Doom feels a bit like playing through a Sam Raimi film at times, such as the Evil Dead. It’s so gratuitously violent and gory it becomes comical at points. This is all rendered in super shiny visuals; everything is polished and detailed, and usually covered in blood. The aforementioned Glory Kills are especially horrendous, as your treated to extreme close-ups of the perennially unnamed Marine ripping the jaws from Cyberdemon’s faces. The whole thing flies along and as of yet I’ve found no slow down or difficulties with the engine; it’s easily the smoothest and most capable FPS engine I’ve played in a long time.
Obviously every game needs an online multiplayer nowadays. While Doom has all the key elements, borrowing heavily from other genre standards in the available game modes and perk loadouts, it does feel a little like there’s something missing on occasion. I attribute this to the environments; they’re one of the game’s weaker points. This is a problem that permeates both the single player and online modes. The levels are mostly undistinguishable from one another, just a slew of sci-fi TV-set corridors with blood on the walls. As a result, none of the arenas have any character, which robs the game of that additional charm you find from, say, the Modern Warfare series. There’s also a bit of a hole in the matchmaking process, and a couple of times I had to abandon lobbies after waiting far too long to join a game when trying some of the less conventional game modes. But despite this, it’s worth sticking out the loading times. After several hours of play I’m still not over the panic of rounding a corner to find yourself face to face with a jet-pack clad demon, and once you’ve got some leeway with customisation options after a few matches I found myself having a lot of fun online, although it is a little inferior to the single player. Everything is hugely customisable, even down to your weapons. I was pretty thrilled to find I could cover my Marine and his weaponry in pink lovehearts before sending him into online battle, although I’m not sure my teammates felt the same way.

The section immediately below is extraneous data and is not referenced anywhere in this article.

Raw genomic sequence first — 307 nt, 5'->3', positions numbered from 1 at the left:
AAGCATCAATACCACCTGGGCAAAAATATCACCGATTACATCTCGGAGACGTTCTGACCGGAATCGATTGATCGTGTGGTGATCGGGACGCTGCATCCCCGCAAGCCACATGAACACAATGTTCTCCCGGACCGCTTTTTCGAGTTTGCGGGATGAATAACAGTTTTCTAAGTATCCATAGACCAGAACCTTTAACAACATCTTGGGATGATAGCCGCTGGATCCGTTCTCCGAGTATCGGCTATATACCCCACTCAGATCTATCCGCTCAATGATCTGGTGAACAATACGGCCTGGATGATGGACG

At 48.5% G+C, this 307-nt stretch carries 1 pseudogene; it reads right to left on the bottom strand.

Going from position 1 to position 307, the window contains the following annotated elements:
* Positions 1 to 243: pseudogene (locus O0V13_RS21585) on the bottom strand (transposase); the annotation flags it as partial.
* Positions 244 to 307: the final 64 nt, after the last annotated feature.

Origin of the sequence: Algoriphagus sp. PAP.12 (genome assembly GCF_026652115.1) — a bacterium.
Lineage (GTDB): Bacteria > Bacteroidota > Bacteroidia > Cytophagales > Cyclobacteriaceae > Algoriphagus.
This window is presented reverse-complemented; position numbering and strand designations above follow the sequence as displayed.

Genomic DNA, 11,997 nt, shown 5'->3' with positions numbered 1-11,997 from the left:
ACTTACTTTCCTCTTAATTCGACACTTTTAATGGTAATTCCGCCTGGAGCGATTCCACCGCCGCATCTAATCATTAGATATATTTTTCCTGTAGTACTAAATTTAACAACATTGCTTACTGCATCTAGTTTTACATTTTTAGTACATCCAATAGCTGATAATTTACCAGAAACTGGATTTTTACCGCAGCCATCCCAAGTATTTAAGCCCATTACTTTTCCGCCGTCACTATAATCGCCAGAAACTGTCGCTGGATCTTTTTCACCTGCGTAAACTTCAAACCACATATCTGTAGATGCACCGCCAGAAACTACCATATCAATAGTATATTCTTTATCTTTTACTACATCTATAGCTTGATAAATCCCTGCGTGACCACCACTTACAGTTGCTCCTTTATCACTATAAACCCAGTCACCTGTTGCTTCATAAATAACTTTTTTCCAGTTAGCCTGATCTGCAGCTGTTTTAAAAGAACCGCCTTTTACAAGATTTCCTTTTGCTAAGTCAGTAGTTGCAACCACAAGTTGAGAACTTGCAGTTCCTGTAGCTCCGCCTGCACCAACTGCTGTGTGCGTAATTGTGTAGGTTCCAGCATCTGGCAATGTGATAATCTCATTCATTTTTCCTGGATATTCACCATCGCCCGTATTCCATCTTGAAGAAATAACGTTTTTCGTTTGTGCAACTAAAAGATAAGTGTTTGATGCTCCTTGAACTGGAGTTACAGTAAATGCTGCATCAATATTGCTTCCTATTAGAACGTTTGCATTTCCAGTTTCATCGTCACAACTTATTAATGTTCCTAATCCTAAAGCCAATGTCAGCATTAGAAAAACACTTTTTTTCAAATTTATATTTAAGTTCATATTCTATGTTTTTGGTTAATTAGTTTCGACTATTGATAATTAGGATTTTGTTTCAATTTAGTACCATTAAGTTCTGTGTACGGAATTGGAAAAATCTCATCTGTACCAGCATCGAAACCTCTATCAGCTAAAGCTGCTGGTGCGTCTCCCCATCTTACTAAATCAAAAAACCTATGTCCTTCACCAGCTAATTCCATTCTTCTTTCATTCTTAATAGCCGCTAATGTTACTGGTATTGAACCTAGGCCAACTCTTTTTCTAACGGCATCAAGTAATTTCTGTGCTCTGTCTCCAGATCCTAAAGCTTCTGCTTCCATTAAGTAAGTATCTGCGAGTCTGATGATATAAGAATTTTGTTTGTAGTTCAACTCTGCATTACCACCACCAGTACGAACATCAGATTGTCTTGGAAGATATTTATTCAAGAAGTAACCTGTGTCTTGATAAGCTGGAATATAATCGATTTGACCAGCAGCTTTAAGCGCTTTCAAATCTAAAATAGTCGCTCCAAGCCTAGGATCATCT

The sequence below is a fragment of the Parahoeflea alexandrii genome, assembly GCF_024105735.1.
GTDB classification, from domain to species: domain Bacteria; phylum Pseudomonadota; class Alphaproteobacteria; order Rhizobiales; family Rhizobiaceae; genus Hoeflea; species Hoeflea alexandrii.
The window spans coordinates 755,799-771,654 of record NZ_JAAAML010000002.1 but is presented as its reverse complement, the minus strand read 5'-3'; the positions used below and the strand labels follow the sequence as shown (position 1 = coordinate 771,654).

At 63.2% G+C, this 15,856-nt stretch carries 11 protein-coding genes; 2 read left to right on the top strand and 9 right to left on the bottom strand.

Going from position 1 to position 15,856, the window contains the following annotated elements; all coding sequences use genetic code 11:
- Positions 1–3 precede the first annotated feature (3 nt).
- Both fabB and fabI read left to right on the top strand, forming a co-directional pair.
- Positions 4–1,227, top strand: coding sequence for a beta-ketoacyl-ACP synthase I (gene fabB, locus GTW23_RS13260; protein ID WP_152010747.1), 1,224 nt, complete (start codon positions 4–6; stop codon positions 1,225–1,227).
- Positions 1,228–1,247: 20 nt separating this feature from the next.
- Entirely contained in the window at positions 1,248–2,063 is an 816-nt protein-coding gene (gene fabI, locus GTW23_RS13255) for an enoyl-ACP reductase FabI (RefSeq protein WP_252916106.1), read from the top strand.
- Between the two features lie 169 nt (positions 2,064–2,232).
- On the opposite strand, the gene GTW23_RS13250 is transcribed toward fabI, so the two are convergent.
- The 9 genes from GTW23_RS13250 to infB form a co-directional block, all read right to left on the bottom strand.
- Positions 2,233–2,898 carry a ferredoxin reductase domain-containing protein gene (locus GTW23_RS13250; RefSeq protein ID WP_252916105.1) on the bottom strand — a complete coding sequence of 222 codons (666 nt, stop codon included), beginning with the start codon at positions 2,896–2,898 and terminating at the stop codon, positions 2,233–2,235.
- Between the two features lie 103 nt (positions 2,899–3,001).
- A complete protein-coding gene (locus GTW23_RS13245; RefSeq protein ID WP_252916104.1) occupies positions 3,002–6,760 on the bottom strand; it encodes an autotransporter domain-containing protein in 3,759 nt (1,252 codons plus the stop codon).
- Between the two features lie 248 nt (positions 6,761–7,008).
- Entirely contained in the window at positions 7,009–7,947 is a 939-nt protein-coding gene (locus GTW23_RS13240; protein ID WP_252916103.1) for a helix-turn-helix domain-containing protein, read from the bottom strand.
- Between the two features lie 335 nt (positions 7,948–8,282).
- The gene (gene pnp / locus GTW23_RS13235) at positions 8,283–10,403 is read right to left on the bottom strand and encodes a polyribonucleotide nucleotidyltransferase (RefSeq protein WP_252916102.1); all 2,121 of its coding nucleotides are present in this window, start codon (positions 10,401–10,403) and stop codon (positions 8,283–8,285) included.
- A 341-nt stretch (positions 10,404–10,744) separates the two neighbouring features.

It wouldn’t be Doom without it’s signature soundtrack, and the developers happily saw fit to keep the kind of heavy metal you only hear in FPSs and wrestlers’ entrance music. There is slightly less of it than you’d expect, but it’s used sparingly to ramp the pace up when needed. The music moves up a level when you, ironically, move down a level and are cast back to hell, adding some nice symphonic elements to the chugging thrash metal. It sounds incredible.
This new instalment now exists in a world where Call of Duty is regularly featured in gaming charts in whatever ridiculous incarnation is most recent. Cover based, realistic shooters are everywhere, and Doom’s rejection of such cloying notions as health regeneration, realistic movement speed or even reloading is an obvious finger to the current crop. However, in order to be able to tell people to ‘take it or leave it’, you have to be fairly confident in your product. There hasn’t been a new Doom game since 2004, so it’s debatable how much good will and fanbase still exists in the title.
So, how does Doom measure up to… erm, Doom? Well, there’s a Jay-Z lyric from The Blueprint 3 where he says “If you want to hear my old tracks/buy my old albums” (I’ve paraphrased that quite heavily, that man enjoys a good swear doesn’t he?). The point being, you can still get the old Doom. If you want something completely faithful to the original…. just play the original. That said, if you really want to compare this to id software’s 1993 masterpiece, this isn’t that far off at all. In fact, it’s incredibly good. Repetitive environments aside, Doom (2016) is a lean game. A lightning-quick yet carefully made shooter with a grim sense of humour, I’ve had immense fun shooting through the campaign mode and enjoying a game that isn’t concerned with trying to be anything that it isn’t; a fun blast of a first person shooter.
A bad Doom game? No chance in hell.